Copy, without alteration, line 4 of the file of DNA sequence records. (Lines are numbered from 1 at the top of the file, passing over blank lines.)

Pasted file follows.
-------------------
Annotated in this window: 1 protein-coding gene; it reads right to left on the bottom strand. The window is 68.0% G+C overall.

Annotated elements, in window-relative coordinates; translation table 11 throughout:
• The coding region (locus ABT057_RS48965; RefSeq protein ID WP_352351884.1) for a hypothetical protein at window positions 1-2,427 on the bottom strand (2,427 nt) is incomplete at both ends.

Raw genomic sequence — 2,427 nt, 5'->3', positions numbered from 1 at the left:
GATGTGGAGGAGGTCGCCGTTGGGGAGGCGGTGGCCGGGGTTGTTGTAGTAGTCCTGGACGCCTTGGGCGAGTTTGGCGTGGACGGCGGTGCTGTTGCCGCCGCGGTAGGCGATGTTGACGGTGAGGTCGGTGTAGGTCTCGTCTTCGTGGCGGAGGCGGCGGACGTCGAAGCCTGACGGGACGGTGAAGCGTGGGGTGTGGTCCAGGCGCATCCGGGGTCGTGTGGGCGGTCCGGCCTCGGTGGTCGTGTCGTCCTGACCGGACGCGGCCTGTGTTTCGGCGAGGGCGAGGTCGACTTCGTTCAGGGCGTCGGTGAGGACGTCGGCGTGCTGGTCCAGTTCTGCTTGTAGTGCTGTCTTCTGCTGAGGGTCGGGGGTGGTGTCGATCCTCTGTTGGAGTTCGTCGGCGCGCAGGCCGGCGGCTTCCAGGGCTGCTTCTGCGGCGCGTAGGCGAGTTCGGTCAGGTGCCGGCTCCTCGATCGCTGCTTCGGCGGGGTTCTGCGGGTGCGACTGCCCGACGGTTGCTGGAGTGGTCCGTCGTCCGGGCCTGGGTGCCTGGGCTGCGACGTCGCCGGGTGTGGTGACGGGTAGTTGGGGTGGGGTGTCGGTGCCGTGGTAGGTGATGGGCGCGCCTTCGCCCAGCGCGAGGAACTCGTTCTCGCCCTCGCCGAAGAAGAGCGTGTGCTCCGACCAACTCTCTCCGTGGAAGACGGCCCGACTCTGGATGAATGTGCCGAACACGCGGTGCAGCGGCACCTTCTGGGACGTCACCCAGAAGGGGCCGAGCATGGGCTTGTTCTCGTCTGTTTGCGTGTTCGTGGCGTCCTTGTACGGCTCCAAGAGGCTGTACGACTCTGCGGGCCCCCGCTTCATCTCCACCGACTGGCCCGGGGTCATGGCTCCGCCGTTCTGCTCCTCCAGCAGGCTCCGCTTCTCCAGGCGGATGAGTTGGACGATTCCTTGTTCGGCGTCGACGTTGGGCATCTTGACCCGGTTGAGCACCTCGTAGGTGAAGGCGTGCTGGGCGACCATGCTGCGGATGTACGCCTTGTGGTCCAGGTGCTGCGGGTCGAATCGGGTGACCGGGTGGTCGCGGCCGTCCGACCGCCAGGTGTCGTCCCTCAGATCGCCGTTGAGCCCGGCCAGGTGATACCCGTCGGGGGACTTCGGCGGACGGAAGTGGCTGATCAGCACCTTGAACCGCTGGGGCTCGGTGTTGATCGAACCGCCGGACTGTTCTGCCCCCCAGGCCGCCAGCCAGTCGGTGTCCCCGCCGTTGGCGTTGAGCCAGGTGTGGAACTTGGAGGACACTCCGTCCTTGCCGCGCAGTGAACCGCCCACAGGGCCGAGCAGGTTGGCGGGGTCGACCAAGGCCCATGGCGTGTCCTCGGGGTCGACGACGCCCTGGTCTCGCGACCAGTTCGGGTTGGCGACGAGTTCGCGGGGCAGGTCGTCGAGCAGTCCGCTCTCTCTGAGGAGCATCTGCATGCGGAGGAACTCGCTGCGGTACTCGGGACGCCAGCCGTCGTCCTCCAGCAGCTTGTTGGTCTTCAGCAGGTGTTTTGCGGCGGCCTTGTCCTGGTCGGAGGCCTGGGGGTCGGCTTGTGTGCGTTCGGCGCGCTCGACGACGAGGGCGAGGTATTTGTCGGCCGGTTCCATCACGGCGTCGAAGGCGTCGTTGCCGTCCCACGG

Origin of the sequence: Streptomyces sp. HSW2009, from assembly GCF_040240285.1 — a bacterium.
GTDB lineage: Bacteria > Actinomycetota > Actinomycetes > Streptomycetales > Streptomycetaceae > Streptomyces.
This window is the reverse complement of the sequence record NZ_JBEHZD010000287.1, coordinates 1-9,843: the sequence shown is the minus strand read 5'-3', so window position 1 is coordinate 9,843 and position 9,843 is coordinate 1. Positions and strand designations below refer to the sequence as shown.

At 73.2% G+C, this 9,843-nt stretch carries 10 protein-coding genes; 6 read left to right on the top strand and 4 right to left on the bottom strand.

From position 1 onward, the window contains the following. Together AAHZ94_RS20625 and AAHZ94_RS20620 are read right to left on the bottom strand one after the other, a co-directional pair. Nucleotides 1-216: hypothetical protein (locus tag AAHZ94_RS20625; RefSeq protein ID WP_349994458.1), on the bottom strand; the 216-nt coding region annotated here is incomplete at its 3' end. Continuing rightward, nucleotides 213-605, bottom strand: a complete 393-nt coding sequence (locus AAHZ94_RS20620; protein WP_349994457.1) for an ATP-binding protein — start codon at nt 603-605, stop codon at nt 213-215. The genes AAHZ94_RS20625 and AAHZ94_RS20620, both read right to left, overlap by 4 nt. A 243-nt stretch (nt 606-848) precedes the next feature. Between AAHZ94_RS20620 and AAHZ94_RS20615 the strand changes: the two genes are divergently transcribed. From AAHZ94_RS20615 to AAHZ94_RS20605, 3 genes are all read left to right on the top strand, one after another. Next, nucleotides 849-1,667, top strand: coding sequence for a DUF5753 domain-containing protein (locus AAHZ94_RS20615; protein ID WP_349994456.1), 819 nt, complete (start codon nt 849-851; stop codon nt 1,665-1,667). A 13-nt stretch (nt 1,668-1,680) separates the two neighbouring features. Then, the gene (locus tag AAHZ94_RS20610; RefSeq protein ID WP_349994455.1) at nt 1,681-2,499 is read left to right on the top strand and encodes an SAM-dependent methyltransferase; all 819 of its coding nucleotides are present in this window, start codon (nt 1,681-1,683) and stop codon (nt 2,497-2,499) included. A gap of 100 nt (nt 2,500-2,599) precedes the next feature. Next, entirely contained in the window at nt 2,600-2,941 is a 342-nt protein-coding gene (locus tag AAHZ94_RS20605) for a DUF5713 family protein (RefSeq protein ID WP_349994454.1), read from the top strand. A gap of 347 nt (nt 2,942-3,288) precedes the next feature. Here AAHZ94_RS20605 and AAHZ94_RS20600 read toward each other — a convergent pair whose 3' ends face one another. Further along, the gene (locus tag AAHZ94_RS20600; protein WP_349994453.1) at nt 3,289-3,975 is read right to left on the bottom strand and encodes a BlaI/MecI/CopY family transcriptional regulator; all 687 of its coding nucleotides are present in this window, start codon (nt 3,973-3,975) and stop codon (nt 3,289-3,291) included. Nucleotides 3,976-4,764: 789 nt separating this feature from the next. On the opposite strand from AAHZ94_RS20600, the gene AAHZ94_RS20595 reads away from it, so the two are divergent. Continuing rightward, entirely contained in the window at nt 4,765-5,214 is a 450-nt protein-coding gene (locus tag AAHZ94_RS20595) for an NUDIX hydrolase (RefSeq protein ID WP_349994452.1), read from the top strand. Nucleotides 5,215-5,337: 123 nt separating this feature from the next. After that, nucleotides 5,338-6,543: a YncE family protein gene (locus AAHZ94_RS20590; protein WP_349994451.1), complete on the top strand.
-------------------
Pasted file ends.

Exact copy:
Raw genomic sequence — 2,427 nt, 5'->3', positions numbered from 1 at the left: